4. Some of the rea­sons peo­ple gave for being anx­ious are inter­est­ing and, again, sub­jec­tive: by far the most com­mon con­cern is that Amer­i­can-influ­enced styles are push­ing out tra­di­tion­al British ones; oth­ers were con­cerned about pubs which remain in trou­ble despite the brew­ery boom.
  5. His­to­ri­an David Turn­er does­n’t think we’ll get a shake-out and instead pre­dicts a plateau.

For our part, that poll and the rest of this week’s dis­cus­sion is enough for now to con­firm our gut feel­ing that, though 2017 is going to be bumpi­er than 2016, it’s not going to see some kind of beer­poca­lypse.

Brew­eries and bars will close, cer­tain­ly, and we’ll keep log­ging those events, but we also know that plen­ty of new ones are on the way.

There might be some struc­tur­al changes – per­haps fur­ther polar­is­ing of the mar­ket, for exam­ple – but that won’t look like a col­lapse.

We’d cer­tain­ly be some­what sur­prised if the launch of the Good Beer Guide in the autumn isn’t accom­pa­nied by news of a fur­ther rise in the over­all num­ber of brew­eries, for bet­ter or worse.

The Shake Out, 1983–84

We’re intending to spend a bit more time pondering the health of the UK beer industry in 2016 but, for perspective, here’s a bit of history around the first micro-brewery ‘shake out’ which happened back in the 1980s.

Bri­an Glover wrote for CAM­RA’s What’s Brew­ing news­pa­per for many years pro­vid­ing a run­ning com­men­tary on the rise of the micro­brew­ery which would even­tu­al­ly form the basis of his essen­tial 1988 New Beer Guide. In 1982 he pro­duced a mul­ti-page report on the micro­brew­ery boom cheer­ing on the then 100 or so new brew­eries that had flow­ered since the mid-1970s. The tone was tri­umphant with only one clo­sure to report, though a pro­file of Bourne Val­ley Brew­ery run by James Lynch (for­mer CAMRA chair turned brew­er) and John Feath­er­by high­light­ed some chal­lenges:

Back at the brew­ery, they are draw­ing in their horns to weath­er the reces­sion. ‘We have just with­drawn from sup­ply­ing Lon­don (and the West Coun­try) on a reg­u­lar basis,’ said John Feath­er­by. ‘We are restrict­ing our trad­ing area… to cut our trans­port costs.’

Feath­er­by also admit­ted that the brew­ery had­n’t made any mon­ey in its three years of trad­ing and said, ‘In fact, we would not set up a brew­ery now. We could not afford to.’

Then, through­out 1983, there were rum­blings, such as an arti­cle that appeared in What’s Brew­ing in April that year head­lined THE GREAT BEER CRASH. It report­ed on the col­lapse of a Lon­don-based dis­trib­u­tor, Roger Berman’s B&W, tak­ing with it the asso­ci­at­ed micro-brew­ery, Union. In Decem­ber, Bri­an Glover was observ­ing that Devon’s micro-brew­ery scene was thriv­ing with five then oper­at­ing in the coun­ty.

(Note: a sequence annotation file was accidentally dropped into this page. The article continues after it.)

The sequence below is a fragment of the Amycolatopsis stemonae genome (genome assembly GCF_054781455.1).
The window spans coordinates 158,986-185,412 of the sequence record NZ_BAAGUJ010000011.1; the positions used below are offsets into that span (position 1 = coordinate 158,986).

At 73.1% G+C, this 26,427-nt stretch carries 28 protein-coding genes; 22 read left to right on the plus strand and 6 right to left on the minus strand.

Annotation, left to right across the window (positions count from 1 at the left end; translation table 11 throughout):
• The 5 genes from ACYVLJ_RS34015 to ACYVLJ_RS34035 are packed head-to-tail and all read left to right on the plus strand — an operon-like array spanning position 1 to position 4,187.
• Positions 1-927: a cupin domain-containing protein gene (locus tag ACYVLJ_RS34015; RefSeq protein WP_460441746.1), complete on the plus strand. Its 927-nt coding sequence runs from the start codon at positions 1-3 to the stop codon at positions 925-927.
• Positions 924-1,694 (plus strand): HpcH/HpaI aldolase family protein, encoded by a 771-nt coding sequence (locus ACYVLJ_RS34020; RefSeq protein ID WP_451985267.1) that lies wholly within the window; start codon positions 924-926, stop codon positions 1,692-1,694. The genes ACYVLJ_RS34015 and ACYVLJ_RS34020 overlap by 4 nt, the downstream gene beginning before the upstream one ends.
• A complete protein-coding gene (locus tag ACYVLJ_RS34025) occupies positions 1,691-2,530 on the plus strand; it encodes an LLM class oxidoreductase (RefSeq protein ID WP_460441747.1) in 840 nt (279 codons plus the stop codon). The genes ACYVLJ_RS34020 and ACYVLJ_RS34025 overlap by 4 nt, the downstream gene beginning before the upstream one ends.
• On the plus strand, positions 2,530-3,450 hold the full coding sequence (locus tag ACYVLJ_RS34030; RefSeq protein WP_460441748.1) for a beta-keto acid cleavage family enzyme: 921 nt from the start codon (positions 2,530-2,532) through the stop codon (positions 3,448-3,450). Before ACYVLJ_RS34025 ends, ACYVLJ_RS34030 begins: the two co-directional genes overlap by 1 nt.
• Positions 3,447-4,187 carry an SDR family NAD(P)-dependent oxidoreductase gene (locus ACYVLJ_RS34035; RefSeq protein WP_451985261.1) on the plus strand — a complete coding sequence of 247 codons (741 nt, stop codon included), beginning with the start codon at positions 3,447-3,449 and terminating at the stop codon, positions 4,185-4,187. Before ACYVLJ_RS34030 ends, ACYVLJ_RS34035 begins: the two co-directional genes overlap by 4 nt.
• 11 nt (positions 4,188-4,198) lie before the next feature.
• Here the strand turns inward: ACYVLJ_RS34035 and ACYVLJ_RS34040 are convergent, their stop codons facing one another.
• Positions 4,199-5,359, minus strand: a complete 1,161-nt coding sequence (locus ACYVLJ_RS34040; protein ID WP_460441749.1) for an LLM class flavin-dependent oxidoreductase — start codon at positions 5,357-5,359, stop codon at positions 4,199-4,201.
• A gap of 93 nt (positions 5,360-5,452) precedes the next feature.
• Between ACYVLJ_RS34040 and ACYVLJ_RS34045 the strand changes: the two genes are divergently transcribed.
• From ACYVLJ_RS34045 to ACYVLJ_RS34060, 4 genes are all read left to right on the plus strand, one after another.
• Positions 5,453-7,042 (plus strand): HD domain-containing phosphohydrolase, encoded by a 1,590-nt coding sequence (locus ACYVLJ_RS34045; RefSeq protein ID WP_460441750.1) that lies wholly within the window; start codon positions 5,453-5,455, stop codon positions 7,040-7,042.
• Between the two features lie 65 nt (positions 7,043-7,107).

But it could soon turn sour if they crowd each oth­er out… ‘It’s cer­tain­ly get­ting tight in the free trade around here,’ admit­ted Paul Bigrig [of the Mill Brew­ery], ‘espe­cial­ly with the appear­ance of Sum­mer­skills and Bates.’ Already Swim­bridge Brew­ery in North Devon has gone under this year.

Then, in Feb­ru­ary 1984, in anoth­er spe­cial sup­ple­ment, Glover called it: SMALL BEER CRASH.

The expect­ed ‘shake­out’ of new small brew­eries has final­ly arrived with 12 hav­ing closed since July [1983]… All were free trade brew­ers, most strug­gling to sell their beer with­out the pro­tec­tion of their own pubs… The only sur­prise is that so many sur­vived for so long, giv­en the harsh reces­sion, stiff com­pe­ti­tion and dearth of gen­uine free­hous­es…

The most famous of the failed brew­eries was Pen­rhos, found­ed by Richard Boston and Mon­ty Python star Ter­ry Jones in 1977 and run by Mar­tin Grif­fiths. (His com­put­er brain did­n’t work out.) Grif­fiths reck­oned he and Jones had lost £70,000 (going on for a quar­ter of a mil­lion quid in today’s mon­ey) over the course of the brew­ery’s life.

Anoth­er brew­er, Geoff Pat­ton of Swim­bridge in Devon, cit­ed aggres­sive dis­count­ing by larg­er brew­eries. The own­ers of Swan­nells in Hert­ford­shire acknowl­edged that poor qual­i­ty con­trol and mar­ket­ing had con­tributed to its fail­ure. Tis­bury fell when its sis­ter pub chain, on which it relied for the bulk of its sales, went into receiver­ship.

Bri­an Glover said, in con­clu­sion, ‘The small brew­ery boom… looks to be over.’ His final pre­dic­tion?

The future, it would seem, lies in the con­sol­i­da­tion of the sur­viv­ing free trade brew­ers; an expand­ing num­ber of [brew pubs] – and increas­ing involve­ment in small-scale brew­ing by the major brew­ers… A few new inde­pen­dent free trade brew­ers will appear in the next cou­ple of years. But sad­ly, they will almost cer­tain­ly be out­weighed by the num­ber that give up the unequal strug­gle.

As it hap­pened, the pal­try c.100 micro-brew­eries of 1984 have become c.1,500 in 2016, which just goes to show how dif­fi­cult it can be to pre­dict any­thing.

Keeping a List, Checking it Twice

Various bits of beer news in the last few months have prompted a fresh round of declarations that the good times are over, the hangover is coming, the ‘shake out’ is due.

It’s cer­tain­ly true that after a decade when it felt like the news was almost entire­ly good – new bars, new brew­eries, more beer styles! – there has been a bit of a dip in lev­els of excite­ment.

Our gut feel­ing is that it’s over­ly pes­simistic to assume every­thing is about to come crash­ing down and that the gloomi­ness is to some extent per­son­al: peo­ple are exhaust­ed and bored. (See also: the death of beer blog­ging.)

Hav­ing said that, it is also like­ly that some ven­tures com­menced in the white heat of 2010-11 are reach­ing their nat­ur­al end. That is to say, they’ve either suc­ceed­ed, in which case they’ve ceased to be new and excit­ing, have set­tled into a groove, or per­haps even been sold on; or they’ve fold­ed because the peo­ple behind them have run out of mon­ey and/or steam, or just want to try their hands at some­thing else.

Our con­tri­bu­tion to the col­lec­tive fret­ting, which we hope will pro­vide a pic­ture of what’s going on and help main­tain per­spec­tive, is a table of good and bad news which we here­by com­mit to keep­ing up to date through­out the next year.

Please do get in touch if there are things you think need to be record­ed on either side – spe­cial­ist bars open­ing or clos­ing, brew­eries fold­ing, and so on. We’re espe­cial­ly inter­est­ed in total brew­ery num­bers for Birm­ing­ham, Bris­tol and Man­ches­ter, if any­one has those at hand.

So far, a week into Jan­u­ary 2017, it does­n’t look so bad. But let’s see.